The bike is in the garage

Sales of children’s bikes are way up, reports the Washington Post. Bike riding is way down.

When kids do ride their bikes, it is often a pale version of that childhood tradition. They ride endlessly around a single block or cul-de-sac, up and down the same street or, in busier neighborhoods, up and down the driveway. It is a far cry from days gone by when generations of children arrived home from school, jumped on their 10-speeds or banana bikes and rode — no helmets, no chaperones, no deadline except dusk or dinner.

. . . In a world that feels ever more dangerous, parents drive children everywhere to make sure they’re safe. And in two-career families, less free time for parents means less free time for children as well.

“There’s soccer or swimming or music lessons,” said (Bill) Wilkinson, whose organization lobbies parents to get their children to walk and ride more bikes to combat obesity. “Most kids are never out of direct supervision of an adult.”


About Joanne


  1. Walter E. Wallis says:


  2. Ken Summers says:

    The saddest part about all that adult supervision is how few of those adults are capable of providing supervision.

    I am of the firm belief that kids need to get hurt (don’t take that the wrong way). Bumps and bruises (both real and metaphorical) are part of life, and kids should not be insulated from them; they are part of the learning process.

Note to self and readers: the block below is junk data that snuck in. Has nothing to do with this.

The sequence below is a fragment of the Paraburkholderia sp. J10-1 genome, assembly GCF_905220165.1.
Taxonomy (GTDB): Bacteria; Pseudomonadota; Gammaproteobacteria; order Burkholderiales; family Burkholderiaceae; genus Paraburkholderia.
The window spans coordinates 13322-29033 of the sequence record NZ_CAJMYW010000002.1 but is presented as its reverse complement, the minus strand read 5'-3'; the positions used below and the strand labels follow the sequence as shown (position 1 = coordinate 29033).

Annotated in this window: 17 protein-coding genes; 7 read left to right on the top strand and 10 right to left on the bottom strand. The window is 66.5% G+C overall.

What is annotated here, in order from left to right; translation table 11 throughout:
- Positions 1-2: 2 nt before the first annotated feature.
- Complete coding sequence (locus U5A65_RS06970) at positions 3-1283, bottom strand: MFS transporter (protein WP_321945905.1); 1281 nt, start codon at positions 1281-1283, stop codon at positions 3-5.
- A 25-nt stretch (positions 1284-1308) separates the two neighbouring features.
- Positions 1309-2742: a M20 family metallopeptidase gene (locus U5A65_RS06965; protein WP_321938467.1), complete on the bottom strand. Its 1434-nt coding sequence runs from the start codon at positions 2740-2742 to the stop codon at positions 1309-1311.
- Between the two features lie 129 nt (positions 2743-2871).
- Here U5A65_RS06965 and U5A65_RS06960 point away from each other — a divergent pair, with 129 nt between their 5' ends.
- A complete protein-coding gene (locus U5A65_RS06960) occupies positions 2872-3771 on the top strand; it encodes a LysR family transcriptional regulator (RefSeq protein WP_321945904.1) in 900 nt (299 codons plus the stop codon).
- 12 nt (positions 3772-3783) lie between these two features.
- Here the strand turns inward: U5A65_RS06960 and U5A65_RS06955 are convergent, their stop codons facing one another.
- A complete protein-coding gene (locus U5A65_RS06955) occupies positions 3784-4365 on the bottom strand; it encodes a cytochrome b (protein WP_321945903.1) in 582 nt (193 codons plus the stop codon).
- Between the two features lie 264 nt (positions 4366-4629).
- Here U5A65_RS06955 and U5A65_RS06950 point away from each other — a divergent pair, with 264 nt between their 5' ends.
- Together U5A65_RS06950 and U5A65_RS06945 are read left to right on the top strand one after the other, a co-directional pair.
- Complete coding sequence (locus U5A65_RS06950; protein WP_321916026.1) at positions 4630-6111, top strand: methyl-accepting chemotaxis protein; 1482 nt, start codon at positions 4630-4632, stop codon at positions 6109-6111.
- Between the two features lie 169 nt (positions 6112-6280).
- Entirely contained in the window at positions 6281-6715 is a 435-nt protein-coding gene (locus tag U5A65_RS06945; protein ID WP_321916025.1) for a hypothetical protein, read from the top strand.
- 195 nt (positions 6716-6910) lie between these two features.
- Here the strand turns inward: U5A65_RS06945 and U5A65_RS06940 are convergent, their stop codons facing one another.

And while I wholeheartedly support organized activities like sports and music, kids also need time to make up their own activities. The world will not always organize their lives for them.

  3. I’m dealing with this now. My 9 year old has no interest in learning to ride a bike. He just doesn’t care. I think instinctively he understands that it doesn’t mean anything. When we were kids, the bike was freedom. You could be much farther away from home and still get home in time for dinner. He has nowhere to go. None of his friends live within bike distance, and promises of mountain biking adventures with Dad don’t seem to be doing it either.

  4. “In a world that feels ever more dangerous…”

    Parents have a self-reinforcing “feeling” (read: parenting through neurosis) and their selfishness is destroying a lot of childhoods. I really doubt the world is any more dangerous than it was 25 years ago; if anything, it’s probably a lot safer.

    Expect a lot of 21-year-olds living the childhood they never had, except they’ll be doing it without any supervision, and with access to cars, drugs and alcohol.

  5. I once saw a copy of “The Boy Scout Handbook” from the 1930s. It was assumed that the boys would go on camping expeditions on their own, with no adult leadership.

    Could the autonomy and responsibility of such experiences have anything to do with the formation of the “greatest generation”?

  6. My mother allows my sister (now 10) to bike, say, to a friend’s house (maybe a 45 second bike ride away). She’s also allowed to walk there alone. (She does need to wear a helmet, though. It’s reasonable — you can get more than hurt enough with the helmet on.)